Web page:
A common form of generational trauma has been through the emotional negligence of a child’s feelings. I have learned that some of the reasons why a parent ignores their kids is because they themselves don’t know how to express their thoughts or feelings. Not only that, but they don’t know how to respect their child’s thoughts or feelings because it was a generational thing that happened to them as well. No one taught them how to do so, and they never learned. 

When so many people get the chance to learn, they don’t take it because they only focus on moving forward, doing what has to be done and not thinking – to survive. They say to themselves that they have other or better things to focus on, such as paying the bills or putting a roof over their children’s heads. Then again, there are also parents who, with low self-esteem, believe that their children don’t love them, so they accept the idea and do their best to stay out of their lives, thinking that they’ll mess up the child more by being involved. Those who have gone through enough pain and don’t know how to deal with it, avoid dealing with the emotions of their children in fear of taking on more pain than they can handle; living with their loved ones at arms length.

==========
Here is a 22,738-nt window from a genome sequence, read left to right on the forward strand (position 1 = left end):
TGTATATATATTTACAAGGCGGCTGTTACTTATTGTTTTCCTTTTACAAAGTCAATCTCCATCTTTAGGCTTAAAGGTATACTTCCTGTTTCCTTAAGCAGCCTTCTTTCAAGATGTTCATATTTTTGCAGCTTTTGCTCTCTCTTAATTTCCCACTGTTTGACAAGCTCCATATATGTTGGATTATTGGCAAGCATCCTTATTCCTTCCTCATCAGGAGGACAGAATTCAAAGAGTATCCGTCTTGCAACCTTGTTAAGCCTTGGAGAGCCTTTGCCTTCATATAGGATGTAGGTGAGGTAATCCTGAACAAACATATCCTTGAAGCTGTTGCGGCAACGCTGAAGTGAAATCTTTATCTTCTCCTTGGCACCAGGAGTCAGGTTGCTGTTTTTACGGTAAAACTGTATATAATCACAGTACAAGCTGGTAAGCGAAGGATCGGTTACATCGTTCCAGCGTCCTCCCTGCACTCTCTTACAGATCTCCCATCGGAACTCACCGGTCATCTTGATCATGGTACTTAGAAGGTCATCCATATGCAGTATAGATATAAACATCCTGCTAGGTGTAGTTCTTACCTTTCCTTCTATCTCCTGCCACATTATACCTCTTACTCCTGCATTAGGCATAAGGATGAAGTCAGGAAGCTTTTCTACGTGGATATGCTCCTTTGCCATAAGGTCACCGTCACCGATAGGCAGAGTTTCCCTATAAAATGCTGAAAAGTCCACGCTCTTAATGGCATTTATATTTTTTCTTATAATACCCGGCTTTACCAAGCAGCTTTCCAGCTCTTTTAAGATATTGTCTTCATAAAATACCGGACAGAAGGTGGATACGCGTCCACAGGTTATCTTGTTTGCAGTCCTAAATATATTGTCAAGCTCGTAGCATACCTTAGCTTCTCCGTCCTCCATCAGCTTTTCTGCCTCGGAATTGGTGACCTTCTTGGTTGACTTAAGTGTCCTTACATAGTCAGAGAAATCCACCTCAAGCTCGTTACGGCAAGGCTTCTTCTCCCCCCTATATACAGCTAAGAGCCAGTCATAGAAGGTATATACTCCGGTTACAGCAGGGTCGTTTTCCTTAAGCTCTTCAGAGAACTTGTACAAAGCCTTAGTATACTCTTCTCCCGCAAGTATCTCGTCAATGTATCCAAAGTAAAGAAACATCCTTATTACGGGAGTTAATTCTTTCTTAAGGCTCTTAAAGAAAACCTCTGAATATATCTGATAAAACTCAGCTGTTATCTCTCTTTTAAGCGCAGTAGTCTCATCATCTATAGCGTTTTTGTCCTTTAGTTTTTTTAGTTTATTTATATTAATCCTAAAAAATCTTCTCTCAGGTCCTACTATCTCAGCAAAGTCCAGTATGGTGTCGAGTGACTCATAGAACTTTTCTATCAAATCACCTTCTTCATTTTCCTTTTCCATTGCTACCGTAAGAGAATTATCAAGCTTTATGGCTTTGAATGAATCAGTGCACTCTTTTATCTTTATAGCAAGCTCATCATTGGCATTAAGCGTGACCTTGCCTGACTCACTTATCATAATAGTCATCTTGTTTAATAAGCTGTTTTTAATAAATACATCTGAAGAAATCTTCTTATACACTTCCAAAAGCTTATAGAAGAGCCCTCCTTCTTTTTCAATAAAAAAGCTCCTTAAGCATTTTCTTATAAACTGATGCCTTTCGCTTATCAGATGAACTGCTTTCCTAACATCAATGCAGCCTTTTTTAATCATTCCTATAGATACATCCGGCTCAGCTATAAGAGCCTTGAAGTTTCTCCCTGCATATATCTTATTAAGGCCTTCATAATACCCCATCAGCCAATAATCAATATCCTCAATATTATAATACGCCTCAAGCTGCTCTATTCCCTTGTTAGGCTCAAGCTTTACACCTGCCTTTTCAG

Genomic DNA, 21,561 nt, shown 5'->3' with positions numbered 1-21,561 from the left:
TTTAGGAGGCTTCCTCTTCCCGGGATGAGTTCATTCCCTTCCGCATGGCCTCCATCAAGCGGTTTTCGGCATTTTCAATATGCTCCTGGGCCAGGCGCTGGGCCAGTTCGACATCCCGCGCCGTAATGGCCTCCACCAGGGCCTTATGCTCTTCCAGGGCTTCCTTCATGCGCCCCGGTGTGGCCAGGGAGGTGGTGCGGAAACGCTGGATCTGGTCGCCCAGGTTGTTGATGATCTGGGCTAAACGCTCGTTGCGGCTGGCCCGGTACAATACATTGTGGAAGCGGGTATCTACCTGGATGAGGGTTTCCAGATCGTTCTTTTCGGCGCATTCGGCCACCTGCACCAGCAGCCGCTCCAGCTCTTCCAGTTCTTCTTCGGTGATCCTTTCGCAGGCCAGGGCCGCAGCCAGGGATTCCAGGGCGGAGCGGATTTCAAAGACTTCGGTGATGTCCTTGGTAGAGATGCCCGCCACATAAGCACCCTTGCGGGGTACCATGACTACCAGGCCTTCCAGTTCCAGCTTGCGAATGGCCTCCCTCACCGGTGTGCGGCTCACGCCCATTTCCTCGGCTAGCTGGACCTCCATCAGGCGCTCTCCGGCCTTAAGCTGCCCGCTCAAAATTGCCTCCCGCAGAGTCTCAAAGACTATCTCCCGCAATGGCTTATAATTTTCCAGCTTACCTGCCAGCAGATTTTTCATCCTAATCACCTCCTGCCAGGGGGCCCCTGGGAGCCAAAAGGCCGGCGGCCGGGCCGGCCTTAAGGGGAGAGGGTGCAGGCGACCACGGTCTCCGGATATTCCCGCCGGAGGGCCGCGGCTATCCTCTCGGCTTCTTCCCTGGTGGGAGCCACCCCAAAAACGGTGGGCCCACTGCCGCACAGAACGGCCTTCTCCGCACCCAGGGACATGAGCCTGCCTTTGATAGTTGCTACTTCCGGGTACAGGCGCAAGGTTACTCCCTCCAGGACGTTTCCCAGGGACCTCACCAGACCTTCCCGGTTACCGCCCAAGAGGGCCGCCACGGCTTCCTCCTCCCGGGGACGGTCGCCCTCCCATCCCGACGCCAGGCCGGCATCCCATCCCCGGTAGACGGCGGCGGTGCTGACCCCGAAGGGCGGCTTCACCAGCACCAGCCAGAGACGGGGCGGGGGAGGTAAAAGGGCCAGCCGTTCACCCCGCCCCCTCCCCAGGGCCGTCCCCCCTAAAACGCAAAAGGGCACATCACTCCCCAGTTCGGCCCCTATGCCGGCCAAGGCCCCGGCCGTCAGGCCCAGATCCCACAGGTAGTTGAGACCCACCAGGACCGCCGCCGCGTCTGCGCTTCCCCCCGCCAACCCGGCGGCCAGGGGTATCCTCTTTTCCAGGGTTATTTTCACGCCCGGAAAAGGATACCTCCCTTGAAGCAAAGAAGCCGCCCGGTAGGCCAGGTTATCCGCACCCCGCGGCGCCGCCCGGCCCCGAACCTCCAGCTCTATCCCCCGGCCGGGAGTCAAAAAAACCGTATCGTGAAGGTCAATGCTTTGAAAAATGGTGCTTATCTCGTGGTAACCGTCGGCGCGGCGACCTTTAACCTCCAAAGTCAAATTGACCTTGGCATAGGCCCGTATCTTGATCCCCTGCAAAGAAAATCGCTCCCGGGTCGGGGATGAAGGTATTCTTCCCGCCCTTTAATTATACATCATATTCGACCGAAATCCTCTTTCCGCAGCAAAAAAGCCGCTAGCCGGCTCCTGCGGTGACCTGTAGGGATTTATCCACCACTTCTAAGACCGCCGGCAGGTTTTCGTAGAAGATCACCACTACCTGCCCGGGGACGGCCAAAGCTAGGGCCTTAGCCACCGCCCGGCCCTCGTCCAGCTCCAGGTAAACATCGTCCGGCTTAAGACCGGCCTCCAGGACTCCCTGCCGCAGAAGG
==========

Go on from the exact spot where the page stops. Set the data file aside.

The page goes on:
It’s always been that way in my family. The parent always gets to make the decision with no questions asked. They say, “You’re crazy. You’re not thinking straight. You’re being ridiculous. You don’t know what you’re talking about. That never happened. You’re so ungrateful.”

When one grows up with a family that doesn’t understand the importance of mental health, they are more at risk for mental illnesses and diseases as well as other problems that may last their whole life. If they are not taught what respect and love looks like, they will find themselves in abusive relationships. Or if they only find hurt and disappointment in their loved ones, to avoid getting hurt again, they detach themselves from any emotion and avoid relationships and commitments. Without a strong and supportive family, these individuals may end up insecure with low self-esteem, believing that they don’t deserve love, much less, respect. 

This is a lie.